Get a detailed funeral quote
Once you have decided what you need, get a written statement before you pay. It should show exactly what you are buying in detail, including an itemized cost of all goods and services.
Provide the funeral home with a casket or urn
The funeral provider cannot refuse to handle a casket or urn you bought online, at a local casket store, or somewhere else—or charge you a fee to do so. The funeral home must also offer and honor alternative caskets, such as those made from unfinished wood.
Make funeral arrangements without embalming
No state law requires routine embalming for every death. Some states require embalming or refrigeration if the body is not buried or cremated within a certain time, though some states don’t require it at all. Some funeral homes have a policy of embalming before a public viewing, though this is not required if the viewing is private and for family only.
How to lower funeral costs
In addition to consumer protection offered by the Funeral Rule, there are a few other ways you can ensure low funeral costs and ease the financial burden on you and your family.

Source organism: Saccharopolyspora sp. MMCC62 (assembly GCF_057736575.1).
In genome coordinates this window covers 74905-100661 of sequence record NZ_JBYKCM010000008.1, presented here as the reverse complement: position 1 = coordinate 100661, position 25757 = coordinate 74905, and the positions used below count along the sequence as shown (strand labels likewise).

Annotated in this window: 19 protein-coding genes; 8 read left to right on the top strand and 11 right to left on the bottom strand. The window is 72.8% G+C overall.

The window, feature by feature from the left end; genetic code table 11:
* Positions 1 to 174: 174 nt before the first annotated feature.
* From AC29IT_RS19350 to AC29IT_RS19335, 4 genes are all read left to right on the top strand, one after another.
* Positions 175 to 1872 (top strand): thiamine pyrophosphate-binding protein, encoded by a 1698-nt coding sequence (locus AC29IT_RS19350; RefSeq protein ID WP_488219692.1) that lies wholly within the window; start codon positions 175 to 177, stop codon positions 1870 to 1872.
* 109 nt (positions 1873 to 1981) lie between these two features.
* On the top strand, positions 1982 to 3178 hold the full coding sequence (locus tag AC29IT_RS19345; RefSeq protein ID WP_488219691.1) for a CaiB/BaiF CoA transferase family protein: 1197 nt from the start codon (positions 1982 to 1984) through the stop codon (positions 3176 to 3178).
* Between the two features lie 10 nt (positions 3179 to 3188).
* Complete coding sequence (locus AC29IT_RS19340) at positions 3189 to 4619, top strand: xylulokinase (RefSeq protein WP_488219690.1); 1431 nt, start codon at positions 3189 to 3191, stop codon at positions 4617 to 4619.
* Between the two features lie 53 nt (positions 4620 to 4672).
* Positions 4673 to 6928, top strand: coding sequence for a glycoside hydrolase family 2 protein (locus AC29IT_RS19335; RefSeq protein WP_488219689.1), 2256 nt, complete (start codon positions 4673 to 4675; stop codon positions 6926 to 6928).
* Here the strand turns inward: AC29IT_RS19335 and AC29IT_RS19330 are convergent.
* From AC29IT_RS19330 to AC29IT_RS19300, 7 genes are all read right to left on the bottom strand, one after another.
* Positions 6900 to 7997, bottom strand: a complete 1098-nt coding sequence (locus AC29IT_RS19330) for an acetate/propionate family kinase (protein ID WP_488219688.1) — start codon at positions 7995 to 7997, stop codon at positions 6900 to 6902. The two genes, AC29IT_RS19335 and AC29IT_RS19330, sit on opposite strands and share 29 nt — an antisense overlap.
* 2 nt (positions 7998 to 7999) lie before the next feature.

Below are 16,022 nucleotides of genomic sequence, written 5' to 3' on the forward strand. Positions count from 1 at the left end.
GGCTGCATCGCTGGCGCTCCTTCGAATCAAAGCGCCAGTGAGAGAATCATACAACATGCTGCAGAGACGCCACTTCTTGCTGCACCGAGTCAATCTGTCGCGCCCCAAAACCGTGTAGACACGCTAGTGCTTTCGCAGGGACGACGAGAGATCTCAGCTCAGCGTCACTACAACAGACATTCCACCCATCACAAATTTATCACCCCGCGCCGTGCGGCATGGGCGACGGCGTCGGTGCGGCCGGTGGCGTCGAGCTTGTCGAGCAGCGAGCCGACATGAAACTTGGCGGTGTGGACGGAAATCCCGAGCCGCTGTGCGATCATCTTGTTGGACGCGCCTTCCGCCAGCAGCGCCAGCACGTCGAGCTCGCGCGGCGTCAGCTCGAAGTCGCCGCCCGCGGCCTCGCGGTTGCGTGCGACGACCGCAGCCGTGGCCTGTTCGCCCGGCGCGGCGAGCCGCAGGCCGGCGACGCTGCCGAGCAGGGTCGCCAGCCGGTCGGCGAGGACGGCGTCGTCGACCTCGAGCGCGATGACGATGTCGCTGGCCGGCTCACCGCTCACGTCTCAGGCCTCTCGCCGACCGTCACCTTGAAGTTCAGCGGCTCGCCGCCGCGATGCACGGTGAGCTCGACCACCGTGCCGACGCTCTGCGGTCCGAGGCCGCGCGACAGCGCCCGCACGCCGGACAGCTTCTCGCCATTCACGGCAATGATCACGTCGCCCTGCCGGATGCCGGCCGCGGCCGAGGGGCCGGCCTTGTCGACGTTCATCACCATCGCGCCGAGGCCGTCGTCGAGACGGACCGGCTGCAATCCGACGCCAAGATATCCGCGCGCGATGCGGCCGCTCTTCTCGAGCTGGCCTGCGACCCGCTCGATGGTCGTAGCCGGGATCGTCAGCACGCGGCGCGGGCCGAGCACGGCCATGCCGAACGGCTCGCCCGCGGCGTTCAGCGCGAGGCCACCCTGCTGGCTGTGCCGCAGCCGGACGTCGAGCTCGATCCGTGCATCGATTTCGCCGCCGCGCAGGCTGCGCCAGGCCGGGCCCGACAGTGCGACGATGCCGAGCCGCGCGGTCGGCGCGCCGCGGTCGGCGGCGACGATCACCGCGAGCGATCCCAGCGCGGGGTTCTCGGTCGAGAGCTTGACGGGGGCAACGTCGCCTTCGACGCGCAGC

Avoid taking on debt
Consider all of your options, like starting a memorial fundraiser, before using a credit card or taking out a cash advance. Avoid high-interest personal loans, as these are typically difficult to pay back and can negatively affect your credit.
Compare prices from two funeral homes
Asking for a second opinion can save you money. We know how stressful these situations can be, and we know that every little bit helps. Compare funeral costs from at least two funeral homes, and you could save hundreds, if not thousands, of dollars.
Get a good faith estimate
If the funeral provider doesn’t immediately know the cost of certain items or services, he or she is required to give you a written “good faith estimate.” This statement also must disclose any legal cemetery or crematory requirements that may require you to purchase specific funeral goods or services.